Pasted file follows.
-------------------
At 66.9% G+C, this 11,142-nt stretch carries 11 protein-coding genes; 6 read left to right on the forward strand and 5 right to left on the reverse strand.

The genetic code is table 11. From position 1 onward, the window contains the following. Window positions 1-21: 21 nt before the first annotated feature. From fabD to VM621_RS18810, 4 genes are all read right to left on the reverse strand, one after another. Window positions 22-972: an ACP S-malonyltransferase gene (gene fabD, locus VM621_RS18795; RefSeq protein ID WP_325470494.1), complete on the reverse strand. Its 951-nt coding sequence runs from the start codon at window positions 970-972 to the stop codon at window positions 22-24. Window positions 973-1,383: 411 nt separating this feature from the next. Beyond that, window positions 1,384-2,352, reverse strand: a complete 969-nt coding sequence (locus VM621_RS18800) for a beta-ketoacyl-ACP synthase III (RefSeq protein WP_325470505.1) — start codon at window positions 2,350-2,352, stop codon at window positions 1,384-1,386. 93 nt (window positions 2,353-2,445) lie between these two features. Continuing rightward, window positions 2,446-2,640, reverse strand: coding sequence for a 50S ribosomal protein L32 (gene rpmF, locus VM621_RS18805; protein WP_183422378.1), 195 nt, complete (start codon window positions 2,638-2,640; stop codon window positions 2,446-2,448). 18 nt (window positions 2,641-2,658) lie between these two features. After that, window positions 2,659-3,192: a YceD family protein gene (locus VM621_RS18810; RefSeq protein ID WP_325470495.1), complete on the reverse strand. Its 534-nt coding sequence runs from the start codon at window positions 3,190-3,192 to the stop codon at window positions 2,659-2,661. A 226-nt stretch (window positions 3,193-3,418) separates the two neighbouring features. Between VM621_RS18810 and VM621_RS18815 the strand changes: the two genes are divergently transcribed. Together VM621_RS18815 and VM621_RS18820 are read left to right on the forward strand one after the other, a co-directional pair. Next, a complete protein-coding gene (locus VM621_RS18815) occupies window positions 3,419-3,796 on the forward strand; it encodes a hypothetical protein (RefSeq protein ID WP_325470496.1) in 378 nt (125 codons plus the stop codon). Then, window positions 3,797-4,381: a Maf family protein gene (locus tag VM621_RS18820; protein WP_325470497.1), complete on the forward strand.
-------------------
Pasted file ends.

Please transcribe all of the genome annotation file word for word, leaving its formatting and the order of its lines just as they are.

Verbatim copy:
At 66.9% G+C, this 11,142-nt stretch carries 11 protein-coding genes; 6 read left to right on the forward strand and 5 right to left on the reverse strand.

The genetic code is table 11. From position 1 onward, the window contains the following. Window positions 1-21: 21 nt before the first annotated feature. From fabD to VM621_RS18810, 4 genes are all read right to left on the reverse strand, one after another. Window positions 22-972: an ACP S-malonyltransferase gene (gene fabD, locus VM621_RS18795; RefSeq protein ID WP_325470494.1), complete on the reverse strand. Its 951-nt coding sequence runs from the start codon at window positions 970-972 to the stop codon at window positions 22-24. Window positions 973-1,383: 411 nt separating this feature from the next. Beyond that, window positions 1,384-2,352, reverse strand: a complete 969-nt coding sequence (locus VM621_RS18800) for a beta-ketoacyl-ACP synthase III (RefSeq protein WP_325470505.1) — start codon at window positions 2,350-2,352, stop codon at window positions 1,384-1,386. 93 nt (window positions 2,353-2,445) lie between these two features. Continuing rightward, window positions 2,446-2,640, reverse strand: coding sequence for a 50S ribosomal protein L32 (gene rpmF, locus VM621_RS18805; protein WP_183422378.1), 195 nt, complete (start codon window positions 2,638-2,640; stop codon window positions 2,446-2,448). 18 nt (window positions 2,641-2,658) lie between these two features. After that, window positions 2,659-3,192: a YceD family protein gene (locus VM621_RS18810; RefSeq protein ID WP_325470495.1), complete on the reverse strand. Its 534-nt coding sequence runs from the start codon at window positions 3,190-3,192 to the stop codon at window positions 2,659-2,661. A 226-nt stretch (window positions 3,193-3,418) separates the two neighbouring features. Between VM621_RS18810 and VM621_RS18815 the strand changes: the two genes are divergently transcribed. Together VM621_RS18815 and VM621_RS18820 are read left to right on the forward strand one after the other, a co-directional pair. Next, a complete protein-coding gene (locus VM621_RS18815) occupies window positions 3,419-3,796 on the forward strand; it encodes a hypothetical protein (RefSeq protein ID WP_325470496.1) in 378 nt (125 codons plus the stop codon). Then, window positions 3,797-4,381: a Maf family protein gene (locus tag VM621_RS18820; protein WP_325470497.1), complete on the forward strand.